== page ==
The record company makes the decisions off of what they’re going to release. So we did the MTV video for “Miss Mystery” and we released that to radio. It was kind of like maybe too much of a shock they probably should of released something else. But I said that about every Black ‘N’ Blue record with Geffen. They always make weird choices and I think Without Love is a great record. For some reason over the years people think you kind of blew it with that one. I don’t think so at all. When you get the people in charge to give you all that money to do the record, they are gonna put in their two cents. They released “Miss Mystery” which was probably not the best idea. It could’ve been better if we released something else. So that probably steered people in the wrong direction because the first record was a little more straight forward and heavy. So with that being said I still stand by Without Love. It’s still one of my favorite Black ‘n’ Blue records. It’s like you said how it could not have done anything with some real killer songs on it. I agree. I agree and I always blame myself for everything you know that’s just the kind of person I am. So I’ll take the blame but the record company wasn’t very helpful let’s put it that way.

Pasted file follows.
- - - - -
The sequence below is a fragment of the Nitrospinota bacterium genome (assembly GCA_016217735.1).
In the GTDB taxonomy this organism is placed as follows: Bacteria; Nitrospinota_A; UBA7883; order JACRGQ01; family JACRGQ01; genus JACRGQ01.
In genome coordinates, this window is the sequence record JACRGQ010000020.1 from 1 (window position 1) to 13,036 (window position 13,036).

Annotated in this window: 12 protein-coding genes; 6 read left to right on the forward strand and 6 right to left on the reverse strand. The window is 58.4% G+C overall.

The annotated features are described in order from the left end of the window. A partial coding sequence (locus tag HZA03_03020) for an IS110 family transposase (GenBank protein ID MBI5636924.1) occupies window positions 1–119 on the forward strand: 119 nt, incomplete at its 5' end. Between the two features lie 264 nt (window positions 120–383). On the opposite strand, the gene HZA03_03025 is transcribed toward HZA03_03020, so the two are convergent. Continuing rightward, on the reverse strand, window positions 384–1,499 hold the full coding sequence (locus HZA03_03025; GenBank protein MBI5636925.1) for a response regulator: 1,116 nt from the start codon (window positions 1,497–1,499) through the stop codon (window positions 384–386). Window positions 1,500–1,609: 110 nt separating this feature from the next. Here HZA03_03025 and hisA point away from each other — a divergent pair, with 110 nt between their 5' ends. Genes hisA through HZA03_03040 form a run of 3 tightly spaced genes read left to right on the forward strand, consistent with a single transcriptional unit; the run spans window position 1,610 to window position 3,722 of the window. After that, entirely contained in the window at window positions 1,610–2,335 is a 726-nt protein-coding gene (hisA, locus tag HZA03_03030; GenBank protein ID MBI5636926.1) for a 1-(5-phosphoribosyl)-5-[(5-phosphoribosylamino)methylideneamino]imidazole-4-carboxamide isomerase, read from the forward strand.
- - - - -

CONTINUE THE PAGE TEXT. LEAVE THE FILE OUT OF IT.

RSC: Following that you regrouped with another solid release in Nasty Nasty. While you received airplay, and it had some great tunes on it, it still didn’t put you where you guys deserved to be. Why do you think that happened? I know you had Gene Simmons behind you at this point.
JSJ: Again the infinite wisdom of Geffen. There was a song we did a song for a movie soundtrack called “I’ll Be There For You” it wasn’t even on the record. Jonathan Cain from Journey wrote the song and we were gonna record it with him. Nasty Nasty was done. There was another song called “Promise The Moon” that was on that record, it was a really cool tune. Well we finished the song for the movie soundtrack. The movie was called Out Of Bounds. A weird little movie with Anthony Michael Hall I think his name was. Well anyway the label said well that’s going on the record and that’s the single. And we’re just like what? We get this great record here and Gene was like kind of freaked out about it. But there was nothing we can do they didn’t care. So they released “I’ll Be There For You” which wasn’t even a part of Nasty Nasty. So once again they fucked us.